"There can be little doubt that Gainsborough was born with a precocious intelligence and a God-given ability to paint. Attributing the work he produced in his teenage years has been slow and no doubt unidentified examples will appear in the future and help to clarify his development as an artist. The majority of scholars have accepted this portrait which will be offered at the Cheffins Fine Sale as autograph, perhaps his very earliest extant portrait, and it has been widely exhibited and published.
Dating this portrait has been difficult and it seems most likely that it is one of his earliest attempts at oil painting made soon after he moved from his native Sudbury in Suffolk to London in about 1740. There his apprenticeship was with a silversmith and his skill as a draughtsman was honed by engraving inscriptions and coats-of-arms on the side of silverware. It was not long before his abilities caught the eye of Francis Hayman, the French draughtsman, Hubert Gravelot and the most original artist working at the time, William Hogarth. It must have been these associations that encouraged him to turn to painting.
Gainsborough then moved to Bath in the late 1750s, his style responded to the market around him and it progressed with extraordinary speed. There is every reason to believe that a similar acceleration in the development of his work took place twenty years earlier. In the last ten years a number of canvases have been connected with his name and his earliest years as a painter and they reveal a path towards the well-known portrait of the Revd Hill’s dog, Bumper, dated 1745, now in a private collection in Norfolk. In this small painting the colour sings, the immediacy of the image shows great technical virtuosity but there remain uncertainties of composition and the background has a conspicuous absence of any middle ground.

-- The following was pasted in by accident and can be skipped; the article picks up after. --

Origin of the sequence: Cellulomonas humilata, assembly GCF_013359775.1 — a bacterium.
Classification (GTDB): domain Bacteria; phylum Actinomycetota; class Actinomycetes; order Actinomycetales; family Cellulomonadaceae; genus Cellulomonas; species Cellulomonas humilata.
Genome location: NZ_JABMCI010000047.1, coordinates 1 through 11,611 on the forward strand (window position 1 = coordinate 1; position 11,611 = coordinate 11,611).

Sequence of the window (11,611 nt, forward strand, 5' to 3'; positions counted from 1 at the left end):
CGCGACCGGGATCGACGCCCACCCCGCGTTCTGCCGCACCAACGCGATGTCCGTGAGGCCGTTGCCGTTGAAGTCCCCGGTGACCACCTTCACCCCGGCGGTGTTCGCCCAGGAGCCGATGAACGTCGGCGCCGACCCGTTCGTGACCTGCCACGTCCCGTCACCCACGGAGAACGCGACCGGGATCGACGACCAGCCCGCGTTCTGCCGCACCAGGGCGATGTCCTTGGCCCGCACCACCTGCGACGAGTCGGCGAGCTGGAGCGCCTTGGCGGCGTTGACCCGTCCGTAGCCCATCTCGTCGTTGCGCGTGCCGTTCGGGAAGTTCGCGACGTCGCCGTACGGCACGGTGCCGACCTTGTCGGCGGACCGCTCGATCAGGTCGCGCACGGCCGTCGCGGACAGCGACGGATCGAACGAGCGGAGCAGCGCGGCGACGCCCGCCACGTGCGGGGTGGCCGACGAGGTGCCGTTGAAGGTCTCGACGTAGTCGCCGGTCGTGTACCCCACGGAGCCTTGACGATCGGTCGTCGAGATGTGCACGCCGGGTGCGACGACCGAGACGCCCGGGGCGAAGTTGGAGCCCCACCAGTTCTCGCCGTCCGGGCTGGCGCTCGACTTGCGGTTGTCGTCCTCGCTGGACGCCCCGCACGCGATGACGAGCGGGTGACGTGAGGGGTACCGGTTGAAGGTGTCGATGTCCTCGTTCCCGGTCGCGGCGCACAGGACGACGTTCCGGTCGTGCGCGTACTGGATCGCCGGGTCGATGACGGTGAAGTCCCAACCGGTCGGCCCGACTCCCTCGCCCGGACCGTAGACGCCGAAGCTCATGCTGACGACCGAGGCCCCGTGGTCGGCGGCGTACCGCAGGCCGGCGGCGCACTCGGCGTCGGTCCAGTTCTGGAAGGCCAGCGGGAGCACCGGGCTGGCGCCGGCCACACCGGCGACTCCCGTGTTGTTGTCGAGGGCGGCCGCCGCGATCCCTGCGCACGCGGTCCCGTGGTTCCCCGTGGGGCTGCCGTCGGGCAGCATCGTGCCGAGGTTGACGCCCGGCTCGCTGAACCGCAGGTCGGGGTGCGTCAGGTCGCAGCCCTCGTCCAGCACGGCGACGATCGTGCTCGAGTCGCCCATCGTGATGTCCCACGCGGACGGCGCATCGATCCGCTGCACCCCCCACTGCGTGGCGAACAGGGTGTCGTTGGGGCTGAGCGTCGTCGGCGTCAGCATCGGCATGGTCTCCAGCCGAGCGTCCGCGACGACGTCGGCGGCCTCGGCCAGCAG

When considering the painting offered by Cheffins, the delicate and almost emaciated facial features of Gainsborough as seen in his Portrait with wife and child dating from c. 1746 in the National Gallery and the self-portrait drawing from the following decade in the British Museum are close enough to those in the young boy depicted, to confirm the identity and the attribution to the artist. In 2001, specialist Rica Jones made a thorough technical examination of the self-portrait and linked the technique used by the young artist with later uncontested paintings. She discovered that there are two other images painted beneath the present paint surface, the first has been tentatively identified as a landscape, and that the pigments used are consistent with those in the palettes of other artists working in the mid-eighteenth century and they all appear in the artist’s later work. While this is all circumstantial (rather than definitive) evidence, it is substantial, and Jones's work provides the final piece of the jigsaw that enables a full attribution of this small panting to the artist. It is exceptionally rare for an artist to produce a self-portrait in oil at the age of 13. Remarkably few artists have ever attempted it."